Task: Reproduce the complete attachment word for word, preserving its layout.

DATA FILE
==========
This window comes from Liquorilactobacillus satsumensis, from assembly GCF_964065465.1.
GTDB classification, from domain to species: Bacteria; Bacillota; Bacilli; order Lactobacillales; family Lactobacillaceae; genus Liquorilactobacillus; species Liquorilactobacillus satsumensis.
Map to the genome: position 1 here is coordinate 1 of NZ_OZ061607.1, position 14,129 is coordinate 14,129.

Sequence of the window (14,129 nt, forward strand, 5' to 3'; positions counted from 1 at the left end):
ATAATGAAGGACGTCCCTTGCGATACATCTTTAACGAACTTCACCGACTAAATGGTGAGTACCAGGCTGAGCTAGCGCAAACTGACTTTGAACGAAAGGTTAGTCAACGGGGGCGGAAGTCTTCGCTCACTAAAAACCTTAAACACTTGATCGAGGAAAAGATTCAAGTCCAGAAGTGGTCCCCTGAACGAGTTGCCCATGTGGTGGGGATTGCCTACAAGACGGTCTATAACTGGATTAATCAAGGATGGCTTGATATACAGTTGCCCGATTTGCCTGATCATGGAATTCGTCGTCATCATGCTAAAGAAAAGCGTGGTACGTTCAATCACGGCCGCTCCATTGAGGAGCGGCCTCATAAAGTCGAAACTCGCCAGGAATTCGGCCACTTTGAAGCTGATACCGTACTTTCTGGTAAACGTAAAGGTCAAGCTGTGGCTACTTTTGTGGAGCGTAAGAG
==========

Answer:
This window comes from Liquorilactobacillus satsumensis, from assembly GCF_964065465.1.
GTDB classification, from domain to species: Bacteria; Bacillota; Bacilli; order Lactobacillales; family Lactobacillaceae; genus Liquorilactobacillus; species Liquorilactobacillus satsumensis.
Map to the genome: position 1 here is coordinate 1 of NZ_OZ061607.1, position 14,129 is coordinate 14,129.

Sequence of the window (14,129 nt, forward strand, 5' to 3'; positions counted from 1 at the left end):
ATAATGAAGGACGTCCCTTGCGATACATCTTTAACGAACTTCACCGACTAAATGGTGAGTACCAGGCTGAGCTAGCGCAAACTGACTTTGAACGAAAGGTTAGTCAACGGGGGCGGAAGTCTTCGCTCACTAAAAACCTTAAACACTTGATCGAGGAAAAGATTCAAGTCCAGAAGTGGTCCCCTGAACGAGTTGCCCATGTGGTGGGGATTGCCTACAAGACGGTCTATAACTGGATTAATCAAGGATGGCTTGATATACAGTTGCCCGATTTGCCTGATCATGGAATTCGTCGTCATCATGCTAAAGAAAAGCGTGGTACGTTCAATCACGGCCGCTCCATTGAGGAGCGGCCTCATAAAGTCGAAACTCGCCAGGAATTCGGCCACTTTGAAGCTGATACCGTACTTTCTGGTAAACGTAAAGGTCAAGCTGTGGCTACTTTTGTGGAGCGTAAGAG